I don’t get another shot at taking these classes. I won’t be able to take them the year after because I’ll need to be taking mostly 400- and 500-levels in my final year. These are classes I really wanted with professors I know. I was one of the first people to get in today, and still I get screwed.

I am completely befuddled as to how such a prestigious and well-regarded institution of higher learning can be so comprehensively incompetent.

Surely McGill has realized, after years of online registrations, that there will be a massive registration rush at this time of year, every year! You could set your watch to it and it would be as accurate as an atomic clock!

So why do Minerva glitches persist? Why is performance so low when the university knows that the system will be heavily strained at this point?

How about adding some additional capacity around registration time and getting some more bandwidth so things don’t take forever? How about ensuring students won’t have a year ruined by Minerva glitches? How about ensuring students aren’t forced to fill their schedule with classes that don’t interest them because of said Minerva glitches?

How about throwing students a bone now and then? Or would that ruin McGill’s reputation as a hard university?

LOL,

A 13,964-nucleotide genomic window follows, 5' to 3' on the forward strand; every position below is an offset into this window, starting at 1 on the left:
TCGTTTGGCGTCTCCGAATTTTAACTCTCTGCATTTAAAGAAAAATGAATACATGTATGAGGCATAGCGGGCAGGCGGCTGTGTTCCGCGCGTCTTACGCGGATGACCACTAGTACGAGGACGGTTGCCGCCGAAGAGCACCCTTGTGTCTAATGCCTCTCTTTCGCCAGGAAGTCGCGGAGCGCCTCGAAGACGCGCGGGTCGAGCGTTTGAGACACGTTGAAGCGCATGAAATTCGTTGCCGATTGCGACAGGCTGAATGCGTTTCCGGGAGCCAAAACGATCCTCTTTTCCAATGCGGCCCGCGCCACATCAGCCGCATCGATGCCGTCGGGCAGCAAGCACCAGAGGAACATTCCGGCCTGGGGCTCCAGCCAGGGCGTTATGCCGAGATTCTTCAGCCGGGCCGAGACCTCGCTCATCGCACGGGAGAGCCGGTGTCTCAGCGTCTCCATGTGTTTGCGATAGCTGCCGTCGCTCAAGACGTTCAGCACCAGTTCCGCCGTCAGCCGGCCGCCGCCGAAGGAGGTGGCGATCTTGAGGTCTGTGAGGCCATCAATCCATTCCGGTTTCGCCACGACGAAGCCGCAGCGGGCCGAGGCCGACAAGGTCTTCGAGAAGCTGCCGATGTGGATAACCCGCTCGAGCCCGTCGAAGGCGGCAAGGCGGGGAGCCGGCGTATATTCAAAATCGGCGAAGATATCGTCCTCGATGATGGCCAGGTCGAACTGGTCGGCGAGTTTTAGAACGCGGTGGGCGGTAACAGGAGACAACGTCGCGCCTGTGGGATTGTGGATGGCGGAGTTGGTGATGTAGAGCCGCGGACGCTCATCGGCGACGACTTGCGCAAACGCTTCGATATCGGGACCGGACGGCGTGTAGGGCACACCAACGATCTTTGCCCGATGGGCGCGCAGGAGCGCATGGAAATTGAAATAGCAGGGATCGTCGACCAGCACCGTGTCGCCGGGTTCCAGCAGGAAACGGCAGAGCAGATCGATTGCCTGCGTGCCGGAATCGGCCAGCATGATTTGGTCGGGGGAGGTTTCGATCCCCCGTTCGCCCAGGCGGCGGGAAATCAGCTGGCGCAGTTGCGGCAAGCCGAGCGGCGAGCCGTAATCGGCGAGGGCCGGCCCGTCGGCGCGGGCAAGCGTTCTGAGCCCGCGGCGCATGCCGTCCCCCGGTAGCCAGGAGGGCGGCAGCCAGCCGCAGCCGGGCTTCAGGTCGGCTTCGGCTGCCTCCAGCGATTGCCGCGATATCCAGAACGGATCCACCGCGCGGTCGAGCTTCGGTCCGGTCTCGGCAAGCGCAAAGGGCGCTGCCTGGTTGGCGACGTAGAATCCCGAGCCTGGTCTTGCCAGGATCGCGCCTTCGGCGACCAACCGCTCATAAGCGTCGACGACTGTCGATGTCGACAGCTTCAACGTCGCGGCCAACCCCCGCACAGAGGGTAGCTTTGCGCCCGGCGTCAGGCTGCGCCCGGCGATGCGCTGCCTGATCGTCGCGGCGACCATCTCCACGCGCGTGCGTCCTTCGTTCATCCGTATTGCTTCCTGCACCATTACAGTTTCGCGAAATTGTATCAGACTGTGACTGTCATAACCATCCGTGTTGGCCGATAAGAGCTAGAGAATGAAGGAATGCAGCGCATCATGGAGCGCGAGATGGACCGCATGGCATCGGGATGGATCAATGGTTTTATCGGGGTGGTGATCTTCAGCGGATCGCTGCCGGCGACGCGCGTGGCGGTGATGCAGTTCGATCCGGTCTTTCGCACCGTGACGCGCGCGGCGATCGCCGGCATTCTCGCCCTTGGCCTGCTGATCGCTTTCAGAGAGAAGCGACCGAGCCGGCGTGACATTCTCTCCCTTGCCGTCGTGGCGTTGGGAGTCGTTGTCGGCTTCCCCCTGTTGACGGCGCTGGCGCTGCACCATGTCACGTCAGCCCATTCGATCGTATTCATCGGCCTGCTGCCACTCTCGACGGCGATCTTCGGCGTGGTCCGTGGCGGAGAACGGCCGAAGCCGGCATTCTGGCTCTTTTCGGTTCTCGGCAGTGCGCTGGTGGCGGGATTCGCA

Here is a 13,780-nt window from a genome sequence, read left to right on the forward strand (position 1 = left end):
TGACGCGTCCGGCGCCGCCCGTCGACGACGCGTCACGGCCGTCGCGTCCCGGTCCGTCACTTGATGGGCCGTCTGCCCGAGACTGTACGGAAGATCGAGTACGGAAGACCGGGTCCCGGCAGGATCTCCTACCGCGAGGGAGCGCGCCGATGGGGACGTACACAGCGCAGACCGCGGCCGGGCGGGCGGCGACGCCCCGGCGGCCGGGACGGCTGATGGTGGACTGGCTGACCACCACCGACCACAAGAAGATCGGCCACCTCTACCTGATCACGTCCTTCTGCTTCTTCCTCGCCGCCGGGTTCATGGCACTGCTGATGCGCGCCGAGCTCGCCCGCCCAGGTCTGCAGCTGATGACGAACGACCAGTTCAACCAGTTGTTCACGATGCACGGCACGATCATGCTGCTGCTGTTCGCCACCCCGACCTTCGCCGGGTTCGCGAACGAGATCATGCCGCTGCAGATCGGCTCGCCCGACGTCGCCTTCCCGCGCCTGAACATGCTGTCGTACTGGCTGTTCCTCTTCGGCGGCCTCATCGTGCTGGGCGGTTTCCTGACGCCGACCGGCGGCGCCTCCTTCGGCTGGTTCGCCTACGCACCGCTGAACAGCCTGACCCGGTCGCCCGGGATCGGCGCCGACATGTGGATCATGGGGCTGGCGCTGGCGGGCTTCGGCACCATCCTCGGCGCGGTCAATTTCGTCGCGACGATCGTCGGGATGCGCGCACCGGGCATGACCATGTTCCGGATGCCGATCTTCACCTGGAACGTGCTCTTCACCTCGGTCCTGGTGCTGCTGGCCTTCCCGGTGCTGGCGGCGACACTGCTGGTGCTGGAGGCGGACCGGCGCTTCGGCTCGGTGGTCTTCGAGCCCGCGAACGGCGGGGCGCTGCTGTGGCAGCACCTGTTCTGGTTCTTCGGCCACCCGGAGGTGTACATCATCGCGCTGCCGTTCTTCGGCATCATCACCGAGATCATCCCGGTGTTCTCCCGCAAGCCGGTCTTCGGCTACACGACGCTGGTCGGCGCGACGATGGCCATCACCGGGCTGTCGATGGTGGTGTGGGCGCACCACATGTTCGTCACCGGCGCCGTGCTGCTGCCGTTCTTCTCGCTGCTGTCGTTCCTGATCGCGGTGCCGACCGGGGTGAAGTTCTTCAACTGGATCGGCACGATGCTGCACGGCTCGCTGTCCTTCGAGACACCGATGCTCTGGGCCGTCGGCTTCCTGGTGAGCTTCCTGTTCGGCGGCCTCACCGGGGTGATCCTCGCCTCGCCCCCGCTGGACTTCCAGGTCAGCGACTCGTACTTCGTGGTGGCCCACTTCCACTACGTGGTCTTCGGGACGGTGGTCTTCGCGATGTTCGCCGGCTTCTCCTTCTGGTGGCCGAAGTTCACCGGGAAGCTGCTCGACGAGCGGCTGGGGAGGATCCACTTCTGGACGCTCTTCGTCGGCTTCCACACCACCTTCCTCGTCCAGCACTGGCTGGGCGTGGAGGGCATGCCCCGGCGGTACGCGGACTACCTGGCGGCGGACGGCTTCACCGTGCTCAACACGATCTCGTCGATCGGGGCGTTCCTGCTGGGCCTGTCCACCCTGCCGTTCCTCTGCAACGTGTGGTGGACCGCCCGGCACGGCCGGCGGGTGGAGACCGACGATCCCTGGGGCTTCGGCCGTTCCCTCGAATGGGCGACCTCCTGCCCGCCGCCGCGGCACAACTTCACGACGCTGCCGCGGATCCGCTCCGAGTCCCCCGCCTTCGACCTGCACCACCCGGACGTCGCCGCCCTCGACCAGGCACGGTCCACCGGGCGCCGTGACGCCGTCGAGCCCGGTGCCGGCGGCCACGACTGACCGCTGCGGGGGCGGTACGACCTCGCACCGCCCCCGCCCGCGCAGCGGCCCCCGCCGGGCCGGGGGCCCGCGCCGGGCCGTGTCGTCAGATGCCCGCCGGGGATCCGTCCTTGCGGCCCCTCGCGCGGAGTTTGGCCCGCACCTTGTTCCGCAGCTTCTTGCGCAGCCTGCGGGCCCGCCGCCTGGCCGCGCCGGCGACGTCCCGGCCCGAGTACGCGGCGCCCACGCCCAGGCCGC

A pissed off Tim

PS – and to top it all off, I haven’t slept, my throat feels like I’ve swallowed razor blades, I can’t really turn my head, and my lymph nodes are so swollen that you can probably see them from space. I feel great.

I R Disappoint.

16/11/2010 Leave a comment

I have a sneaking suspicion that McGill is turning me into a pretentious twit….

Categories: Musings Tags: , ,

“Cheap and Accessible”

06/09/2010 1 comment

Here comes a rant…

One of the many purported virtues of Canada is our “cheap and accessible” post-secondary education system, especially when compared with the United States’ obscene tuition costs. To those who promote Canada as a nation of accessible education, I will concede that our tuition is much lower. Many of my friends here in Montréal are here because even as an international student, education is cheaper here than in the US. Yes, it’s cheaper here. Is it good enough? No.

Tuition fees, however, are another rant entirely. This one is about textbooks, and the McGill bookstore.

This semester alone, I will be spending close to $800 on books alone. Hardly bang for your buck – cheap and accessible my ass.

Last semester, I paid $100 for a textbook that was about 1/2″ thick, and that wasn’t even at the campus bookstore. Had it been, I’m sure I would have paid more. This is why monopolies suck.

Where the hell does McGill get off, gouging its students so badly on books? Last I checked, universities are not profit-making institutions.

It has been pointed out that perhaps publishers, and not campus bookstores are to blame. In that case, we need to start putting some serious pressure on book publishers to be less ridiculous with their prices.

Bottom line: if we are going to claim to have cheap and accessible education, let’s make sure that it is actually cheap and accessible.

LOL,

Tim

The Meaning of Life

17/04/2010 1 comment

What is the meaning of life? Today in the last lecture of my Philosophy class we talked a little bit about this.

It’s pretty clear that if there is any meaning to life, it has to come from us – facts about the universe such as God’s existence are distinctly unhelpful as we can’t ascertain their validity. So the universe doesn’t help us.

That would suggest, it seems, that the meaning of life is communal (coming from humanity as a whole).